Once the Northern Pacific Railroad announced the location for its western approach to its Missouri River bridge crossing, a new settlement appeared there in December 1878 approximately 5 miles north of Fort Abraham Lincoln. The city was also to serve as base camp for the westward survey of the rail line.  

The first attempt at industrial development started with the establishment of a lignite mine at Sims also in 1873.  However its operation eventually failed.

Supplies were brought across the river in the winter months with temporary track laid on the ice during the winter and via barge during warmer months. An article on the practice was included in the national magazine “Harper's Weekly." The rail bridge would not be complete until later in 1882.


Postal service had initially been provided to what is today Morton County at Fort Rice from 1866 to 1870. A post office was operated at Fort Abraham Lincoln from 1873 through 1894.

Until civil service reforms in the 20th century, thousands of political supporters were rewarded with appointments as postmasters and given broad power. Four different postmasters coincided with four separate designations for area's post office. The city's first post office in 1878 was known as "Morton." The name "Mandan" stuck for only eight (8) days in March 1879 before becoming "Cushman." Ultimately in September 1879, the post office returned to its current designation of "Mandan."

Enlargement from 1879 Dept of Interior Map

The Morton County government was formally organized March 23, 1878. However the 1879 legislature later attached the eastern portion of Morton County to Burleigh County. This reassignment of authority effectively nullified the organization of the Morton County government. The Dakota Territory's 1881 legislature returned the detached portion to Morton County and the government was reorganized on February 18 of that year.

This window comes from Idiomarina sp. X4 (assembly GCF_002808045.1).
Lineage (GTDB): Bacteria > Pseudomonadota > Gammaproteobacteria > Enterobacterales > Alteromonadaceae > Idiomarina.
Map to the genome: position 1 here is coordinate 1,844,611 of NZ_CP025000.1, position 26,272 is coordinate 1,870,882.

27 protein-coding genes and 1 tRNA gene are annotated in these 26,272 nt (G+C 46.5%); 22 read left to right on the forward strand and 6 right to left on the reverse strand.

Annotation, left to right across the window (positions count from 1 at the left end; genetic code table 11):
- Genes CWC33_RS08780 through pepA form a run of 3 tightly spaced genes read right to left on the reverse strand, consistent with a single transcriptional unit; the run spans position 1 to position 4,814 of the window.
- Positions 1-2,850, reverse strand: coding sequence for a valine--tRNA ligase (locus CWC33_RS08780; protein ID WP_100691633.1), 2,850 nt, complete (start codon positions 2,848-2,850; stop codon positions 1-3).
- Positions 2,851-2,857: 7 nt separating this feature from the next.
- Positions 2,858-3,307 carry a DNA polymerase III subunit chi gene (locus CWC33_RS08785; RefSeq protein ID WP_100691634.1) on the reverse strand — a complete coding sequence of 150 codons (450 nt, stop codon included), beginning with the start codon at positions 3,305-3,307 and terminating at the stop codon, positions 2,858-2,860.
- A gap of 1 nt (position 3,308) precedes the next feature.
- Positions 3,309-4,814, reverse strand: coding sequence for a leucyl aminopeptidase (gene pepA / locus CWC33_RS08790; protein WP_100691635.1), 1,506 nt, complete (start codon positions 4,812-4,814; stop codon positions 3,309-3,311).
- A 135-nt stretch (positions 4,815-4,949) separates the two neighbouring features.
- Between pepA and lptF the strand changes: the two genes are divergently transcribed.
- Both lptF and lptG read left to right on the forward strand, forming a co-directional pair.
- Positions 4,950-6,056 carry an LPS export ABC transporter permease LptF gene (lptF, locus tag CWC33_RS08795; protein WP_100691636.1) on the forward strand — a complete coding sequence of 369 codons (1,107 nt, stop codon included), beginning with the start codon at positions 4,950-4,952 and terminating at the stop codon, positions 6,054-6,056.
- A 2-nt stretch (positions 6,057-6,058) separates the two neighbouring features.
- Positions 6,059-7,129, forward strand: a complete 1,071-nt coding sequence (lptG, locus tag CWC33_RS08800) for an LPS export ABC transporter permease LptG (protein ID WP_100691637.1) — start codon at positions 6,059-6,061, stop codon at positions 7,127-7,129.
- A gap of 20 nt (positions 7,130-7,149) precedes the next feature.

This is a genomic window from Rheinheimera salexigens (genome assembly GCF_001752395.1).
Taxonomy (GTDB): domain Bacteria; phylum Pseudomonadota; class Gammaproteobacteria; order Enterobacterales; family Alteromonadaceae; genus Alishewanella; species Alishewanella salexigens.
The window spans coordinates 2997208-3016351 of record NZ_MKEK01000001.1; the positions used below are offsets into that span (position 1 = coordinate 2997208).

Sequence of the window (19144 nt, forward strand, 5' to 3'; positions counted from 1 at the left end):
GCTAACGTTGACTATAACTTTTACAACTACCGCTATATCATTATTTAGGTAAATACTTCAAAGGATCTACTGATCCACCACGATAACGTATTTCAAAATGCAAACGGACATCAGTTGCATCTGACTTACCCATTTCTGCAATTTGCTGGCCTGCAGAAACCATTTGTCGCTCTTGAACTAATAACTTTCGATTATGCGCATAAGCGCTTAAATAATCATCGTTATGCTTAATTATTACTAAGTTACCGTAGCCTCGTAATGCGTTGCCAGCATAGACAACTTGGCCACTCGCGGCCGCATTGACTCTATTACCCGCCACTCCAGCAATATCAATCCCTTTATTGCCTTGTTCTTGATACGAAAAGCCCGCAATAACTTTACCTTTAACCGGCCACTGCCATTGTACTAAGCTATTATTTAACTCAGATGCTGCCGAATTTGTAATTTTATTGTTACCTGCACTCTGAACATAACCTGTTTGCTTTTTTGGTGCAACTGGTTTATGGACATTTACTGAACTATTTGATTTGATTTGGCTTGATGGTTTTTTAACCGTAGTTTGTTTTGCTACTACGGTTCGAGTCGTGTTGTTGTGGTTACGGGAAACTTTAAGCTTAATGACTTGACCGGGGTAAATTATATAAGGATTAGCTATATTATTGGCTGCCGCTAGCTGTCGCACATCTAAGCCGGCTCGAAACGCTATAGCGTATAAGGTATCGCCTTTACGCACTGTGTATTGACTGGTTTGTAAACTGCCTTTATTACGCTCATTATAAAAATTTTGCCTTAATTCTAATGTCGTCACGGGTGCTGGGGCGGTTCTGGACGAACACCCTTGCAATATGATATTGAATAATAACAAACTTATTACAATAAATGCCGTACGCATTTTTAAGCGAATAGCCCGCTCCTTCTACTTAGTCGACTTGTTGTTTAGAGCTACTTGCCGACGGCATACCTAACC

The City of Mandan was incorporated one week later on February 25, 1881 and was named for the Mantani Indians, or "people of the bank." It became the county seat for the replatted Morton County. The City of Lincoln had been county seat from 1878 through 1879.

Upon completion of the railroad to Montana in 1881, Fort Abraham Lincoln had fulfilled its primary purpose and gradually declined until abandoned in 1894. The City of Lincoln eventually dwindled into obscurity.


While the railroad was critical to area development, other modes of transportation also impacted early growth, spurred by gold discoveries. In 1873, four steamboats were traversing the Missouri River working to supply the gold fields in Montana and included the "Montana," the "Dakota" plus two smaller versions known as the "Rosebud" and "Bighorn." The riverfront dock, originally known as "Bellows Landing" and later renamed "Rock Haven" was located north of the city, and is near the present day MDU Heskett power generating station north of the refinery.

Colonel George Custer led a survey expedition from Fort Lincoln in 1874 to the Black Hills to confirm the existance of gold there. Whites were settling west of the Missouri in 1875, contrary to the Laramie Treaty. This development led to multiple Indian uprisings.

Courtesy of the Institute of Regional Studies, NDSU, Fargo

Once the gold story got out, treasure-seekers would travel to Bismarck by train and then take the Bismarck to Deadwood Stage to seek their fortunes. Operated by the Northwest Express and Transportation Company, the stage operated from 1877 to 1880, stopped while enroute with both supplies and passengers.  One-way fare was $23.00 and entailed 21 stations; with two being overnight stops. 

To attract settlers and investment dollars, frontier communities would advertise in commercial publications and East Coast periodicals to entice people and businesses to locate in the area. One promotion sponsored by Morton County compared Mandan to Omaha, Nebraska due to its proximity to the rail line and the Missouri River. Transportation routes are vital to both agricultural and industrial operators.



In 1903, the State Reform School opened at Mandan to provide correctional and rehabilitation services to it’s youth.  Today, it is known as the ND Youth Correctional Center.  

The Bismarck Indian School, one of approximately thirty non-reservation boarding schools located in the nation, was opened in 1907 despite the protests of Mandan residents who wanted the school to be located in their city.  The school operated until 1937.